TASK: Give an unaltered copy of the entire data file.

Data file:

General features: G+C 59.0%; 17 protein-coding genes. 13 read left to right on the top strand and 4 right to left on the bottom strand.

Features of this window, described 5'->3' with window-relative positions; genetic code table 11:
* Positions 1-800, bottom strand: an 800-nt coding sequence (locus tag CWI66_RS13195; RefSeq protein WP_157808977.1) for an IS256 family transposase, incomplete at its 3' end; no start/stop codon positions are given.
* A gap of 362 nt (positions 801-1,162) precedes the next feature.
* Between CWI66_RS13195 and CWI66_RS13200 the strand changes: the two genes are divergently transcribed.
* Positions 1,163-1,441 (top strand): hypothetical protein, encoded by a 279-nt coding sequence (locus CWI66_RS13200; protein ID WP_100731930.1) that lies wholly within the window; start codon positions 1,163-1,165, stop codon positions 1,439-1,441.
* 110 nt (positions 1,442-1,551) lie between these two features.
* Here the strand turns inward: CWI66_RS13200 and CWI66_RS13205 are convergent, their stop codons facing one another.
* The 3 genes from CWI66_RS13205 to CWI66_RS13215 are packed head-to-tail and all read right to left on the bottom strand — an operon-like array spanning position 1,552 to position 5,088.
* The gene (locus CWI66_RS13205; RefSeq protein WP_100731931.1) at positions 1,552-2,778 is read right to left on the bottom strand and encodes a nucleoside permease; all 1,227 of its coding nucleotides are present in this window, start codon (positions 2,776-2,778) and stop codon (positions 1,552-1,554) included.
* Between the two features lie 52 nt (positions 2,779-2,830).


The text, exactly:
General features: G+C 59.0%; 17 protein-coding genes. 13 read left to right on the top strand and 4 right to left on the bottom strand.

Features of this window, described 5'->3' with window-relative positions; genetic code table 11:
* Positions 1-800, bottom strand: an 800-nt coding sequence (locus tag CWI66_RS13195; RefSeq protein WP_157808977.1) for an IS256 family transposase, incomplete at its 3' end; no start/stop codon positions are given.
* A gap of 362 nt (positions 801-1,162) precedes the next feature.
* Between CWI66_RS13195 and CWI66_RS13200 the strand changes: the two genes are divergently transcribed.
* Positions 1,163-1,441 (top strand): hypothetical protein, encoded by a 279-nt coding sequence (locus CWI66_RS13200; protein ID WP_100731930.1) that lies wholly within the window; start codon positions 1,163-1,165, stop codon positions 1,439-1,441.
* 110 nt (positions 1,442-1,551) lie between these two features.
* Here the strand turns inward: CWI66_RS13200 and CWI66_RS13205 are convergent, their stop codons facing one another.
* The 3 genes from CWI66_RS13205 to CWI66_RS13215 are packed head-to-tail and all read right to left on the bottom strand — an operon-like array spanning position 1,552 to position 5,088.
* The gene (locus CWI66_RS13205; RefSeq protein WP_100731931.1) at positions 1,552-2,778 is read right to left on the bottom strand and encodes a nucleoside permease; all 1,227 of its coding nucleotides are present in this window, start codon (positions 2,776-2,778) and stop codon (positions 1,552-1,554) included.
* Between the two features lie 52 nt (positions 2,779-2,830).